Super Tuesday 2016: What to Expect
While it feels like the presidential campaign started ages ago, and in many ways it has, a relatively small number of primaries and caucuses have actually taken place. But all of that is soon to change–Super Tuesday is here.
What is Super Tuesday?
Tuesday, March 1 gets this fun-sounding name because it is the day when more states hold primaries and caucuses than any other day in the primary season. While the race has been going at full steam for the past several months, only a small number of the total delegates have been formally awarded. So far, about 5 percent of the total delegates have been awarded for Republicans and less than 4 percent for Democrats. But that will change very quickly in the month of March. On Super Tuesday, there are 865 delegates up for grabs for the Democrats and 595 for Republicans. At the end of the day, 24 percent of the total delegates for Democrats will be awarded and about 30 percent for Republicans.
So Who Votes?
Both parties will hold caucuses or primaries in Alabama, Arkansas, Georgia, Massachusetts, Minnesota, Oklahoma, Tennessee, Texas, Vermont, and Virginia. Republicans will also hold a caucus in Alaska and Democrats will caucus in American Samoa and Colorado. Additionally, Democrats abroad will vote in sites across 40 different countries until March 8.
What to Expect: Democrats
While this election has been as unpredictable as ever, recent polls do give us some clues as to what we can expect on Tuesday. As it currently stands, the two frontrunners will seem positioned to build on their lead.
Hillary Clinton is coming off of two recent victories in Nevada and South Carolina, the latter of which she won by nearly 75 percent of the vote. While Sanders has proven to be a much stronger candidate than many anticipated, particularly when it comes to fundraising, Clinton still has a commanding lead when you look at pledged delegates and superdelegates.
The Super Tuesday electorate is also particularly favorable for Clinton. With an endorsement from the Congressional Black Caucus and high favorability ratings from black voters, we can expect a high turnout among black voters in many Super Tuesday states, where they make up a large percentage of Democratic voters. NPR has a nice illustration of Clinton’s advantage in its discussion of the ideal outcomes for both of the Democratic Candidates. According to NPR, an ideal scenario for Sanders would leave him up by just one delegate at the end of the day. But for Clinton, an ideal outcome would be leading by more than 150 of the Super Tuesday delegates. Put simply, if everything goes well for Sanders his campaign’s best hope is, essentially, to break even. It’s also important to note that Democrats allocate delegates proportionally based on the share of the popular vote or caucus precinct outcomes, which gives Sanders more opportunities to win delegates.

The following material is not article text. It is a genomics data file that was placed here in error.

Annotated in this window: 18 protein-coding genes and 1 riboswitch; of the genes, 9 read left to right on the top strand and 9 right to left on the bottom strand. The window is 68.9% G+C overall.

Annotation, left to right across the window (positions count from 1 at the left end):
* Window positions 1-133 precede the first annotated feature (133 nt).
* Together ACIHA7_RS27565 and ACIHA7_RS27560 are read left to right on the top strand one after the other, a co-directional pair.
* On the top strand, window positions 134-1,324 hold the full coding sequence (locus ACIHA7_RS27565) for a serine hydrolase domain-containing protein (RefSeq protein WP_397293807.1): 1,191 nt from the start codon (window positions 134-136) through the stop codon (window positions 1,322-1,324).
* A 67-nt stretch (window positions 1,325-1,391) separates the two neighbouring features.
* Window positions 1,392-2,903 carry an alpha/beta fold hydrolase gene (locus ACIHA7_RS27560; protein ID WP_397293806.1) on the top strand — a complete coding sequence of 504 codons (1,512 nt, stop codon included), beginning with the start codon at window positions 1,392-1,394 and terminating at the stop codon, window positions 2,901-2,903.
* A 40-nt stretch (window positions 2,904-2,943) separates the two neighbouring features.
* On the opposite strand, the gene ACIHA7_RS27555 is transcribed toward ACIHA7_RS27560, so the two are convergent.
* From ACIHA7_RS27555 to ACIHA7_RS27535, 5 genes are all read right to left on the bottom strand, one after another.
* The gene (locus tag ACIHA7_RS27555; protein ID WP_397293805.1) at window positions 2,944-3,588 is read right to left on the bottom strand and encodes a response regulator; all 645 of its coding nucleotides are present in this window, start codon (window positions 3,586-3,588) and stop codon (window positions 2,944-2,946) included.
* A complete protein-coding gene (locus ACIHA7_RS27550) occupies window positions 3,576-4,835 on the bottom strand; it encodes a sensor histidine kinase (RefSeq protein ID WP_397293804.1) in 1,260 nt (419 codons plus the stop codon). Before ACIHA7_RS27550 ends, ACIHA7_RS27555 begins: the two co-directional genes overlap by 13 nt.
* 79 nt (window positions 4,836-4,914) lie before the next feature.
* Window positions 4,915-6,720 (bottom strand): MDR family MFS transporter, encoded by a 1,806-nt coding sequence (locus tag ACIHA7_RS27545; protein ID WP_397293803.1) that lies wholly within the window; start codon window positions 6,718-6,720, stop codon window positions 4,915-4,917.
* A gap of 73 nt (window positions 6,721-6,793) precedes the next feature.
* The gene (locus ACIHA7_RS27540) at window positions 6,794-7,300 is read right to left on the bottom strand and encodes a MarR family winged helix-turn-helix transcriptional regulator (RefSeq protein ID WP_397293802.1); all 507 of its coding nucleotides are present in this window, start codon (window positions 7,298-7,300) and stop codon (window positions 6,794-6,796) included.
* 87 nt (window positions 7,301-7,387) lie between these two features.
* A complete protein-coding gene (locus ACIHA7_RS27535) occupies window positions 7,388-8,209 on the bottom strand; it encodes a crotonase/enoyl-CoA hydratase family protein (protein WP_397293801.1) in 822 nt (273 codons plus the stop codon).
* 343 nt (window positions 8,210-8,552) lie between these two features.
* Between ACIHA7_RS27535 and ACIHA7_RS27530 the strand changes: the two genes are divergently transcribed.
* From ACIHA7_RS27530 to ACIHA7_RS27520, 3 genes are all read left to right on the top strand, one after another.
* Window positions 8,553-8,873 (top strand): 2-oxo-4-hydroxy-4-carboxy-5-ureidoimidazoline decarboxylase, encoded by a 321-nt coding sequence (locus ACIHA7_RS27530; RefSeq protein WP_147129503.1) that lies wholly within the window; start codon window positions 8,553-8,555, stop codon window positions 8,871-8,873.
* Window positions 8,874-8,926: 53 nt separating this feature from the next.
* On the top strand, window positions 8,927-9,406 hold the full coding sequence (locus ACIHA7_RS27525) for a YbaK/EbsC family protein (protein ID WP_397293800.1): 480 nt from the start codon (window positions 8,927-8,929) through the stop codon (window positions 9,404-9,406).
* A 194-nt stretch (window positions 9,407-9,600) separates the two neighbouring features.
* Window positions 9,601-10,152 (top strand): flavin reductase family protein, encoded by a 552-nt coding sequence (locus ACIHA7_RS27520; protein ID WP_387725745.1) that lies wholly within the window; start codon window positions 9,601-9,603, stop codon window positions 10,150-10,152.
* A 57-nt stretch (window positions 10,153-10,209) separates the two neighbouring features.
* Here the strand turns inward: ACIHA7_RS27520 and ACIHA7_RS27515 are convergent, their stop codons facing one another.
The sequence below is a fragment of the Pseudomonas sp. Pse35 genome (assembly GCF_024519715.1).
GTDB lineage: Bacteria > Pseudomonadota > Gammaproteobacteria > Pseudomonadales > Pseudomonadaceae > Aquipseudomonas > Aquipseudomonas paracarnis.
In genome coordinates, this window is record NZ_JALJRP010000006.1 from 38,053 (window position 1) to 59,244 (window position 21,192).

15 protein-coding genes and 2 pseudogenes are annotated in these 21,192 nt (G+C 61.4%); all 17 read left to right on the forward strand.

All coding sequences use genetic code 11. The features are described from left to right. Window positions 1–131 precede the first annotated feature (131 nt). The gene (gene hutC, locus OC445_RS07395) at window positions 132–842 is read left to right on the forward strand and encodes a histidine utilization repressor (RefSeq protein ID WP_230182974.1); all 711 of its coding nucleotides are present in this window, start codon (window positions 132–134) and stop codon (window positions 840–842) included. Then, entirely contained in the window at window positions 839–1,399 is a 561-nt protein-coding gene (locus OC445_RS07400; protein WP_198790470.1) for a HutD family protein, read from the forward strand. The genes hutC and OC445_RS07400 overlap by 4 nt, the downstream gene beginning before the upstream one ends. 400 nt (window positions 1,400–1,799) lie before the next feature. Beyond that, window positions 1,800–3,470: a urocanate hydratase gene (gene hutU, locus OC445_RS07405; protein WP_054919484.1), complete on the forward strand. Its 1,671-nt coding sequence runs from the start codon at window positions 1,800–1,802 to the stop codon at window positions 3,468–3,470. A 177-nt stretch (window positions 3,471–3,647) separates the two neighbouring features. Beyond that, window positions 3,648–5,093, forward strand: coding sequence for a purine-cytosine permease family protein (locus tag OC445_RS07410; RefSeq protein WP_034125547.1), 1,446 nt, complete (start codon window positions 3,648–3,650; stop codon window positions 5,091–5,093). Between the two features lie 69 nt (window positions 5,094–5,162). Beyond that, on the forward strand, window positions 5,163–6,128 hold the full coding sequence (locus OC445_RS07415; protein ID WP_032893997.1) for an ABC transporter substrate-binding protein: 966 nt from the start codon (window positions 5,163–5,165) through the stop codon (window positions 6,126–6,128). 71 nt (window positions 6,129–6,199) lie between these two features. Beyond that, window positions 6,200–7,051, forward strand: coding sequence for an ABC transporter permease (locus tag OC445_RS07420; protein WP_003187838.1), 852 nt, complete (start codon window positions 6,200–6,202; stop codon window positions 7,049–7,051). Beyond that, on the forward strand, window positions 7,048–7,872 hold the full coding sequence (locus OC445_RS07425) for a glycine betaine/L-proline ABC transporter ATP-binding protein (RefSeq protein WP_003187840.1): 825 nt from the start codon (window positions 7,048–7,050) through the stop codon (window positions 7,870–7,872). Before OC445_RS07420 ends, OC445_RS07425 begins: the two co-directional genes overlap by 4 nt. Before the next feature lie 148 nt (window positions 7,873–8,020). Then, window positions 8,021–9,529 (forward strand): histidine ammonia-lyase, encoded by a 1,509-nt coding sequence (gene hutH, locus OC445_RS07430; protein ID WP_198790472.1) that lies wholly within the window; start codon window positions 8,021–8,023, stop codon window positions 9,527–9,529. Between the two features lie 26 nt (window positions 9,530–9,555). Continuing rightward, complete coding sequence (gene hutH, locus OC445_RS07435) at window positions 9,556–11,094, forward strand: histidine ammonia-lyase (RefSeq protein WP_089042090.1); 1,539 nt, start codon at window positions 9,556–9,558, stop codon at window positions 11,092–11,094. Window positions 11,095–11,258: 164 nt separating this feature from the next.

What to Expect: Republicans
On the Republican side, polls suggest that frontrunner Donald Trump will come away with a pretty significant victory. FiveThirtyEight has a rundown of the polls in Super Tuesday states, but Trump is generally the favorite in most states. One important exception is Texas, as Ted Cruz has managed to maintain a significant lead in his home state despite Trump’s nationwide surge.
Texas also has the most delegates up for grabs on Tuesday, as 108 of the state’s 155 delegates will go to the winners of its 35 Congressional districts while 47 of the state’s at-large delegates will be spread out among the top vote earners depending on their margin of victory. While a win in Texas would certainly be a big boost for Cruz, he has an uphill battle in most states.
While the delegate rules vary widely by state on Super Tuesday, there are more opportunities for Republicans to earn large chunks of delegates in one victory compared to the Democrat’s more proportional system. While that may not mean much, the important thing to take away is that the Republican frontrunner after Super Tuesday could come away with a pretty sizable lead.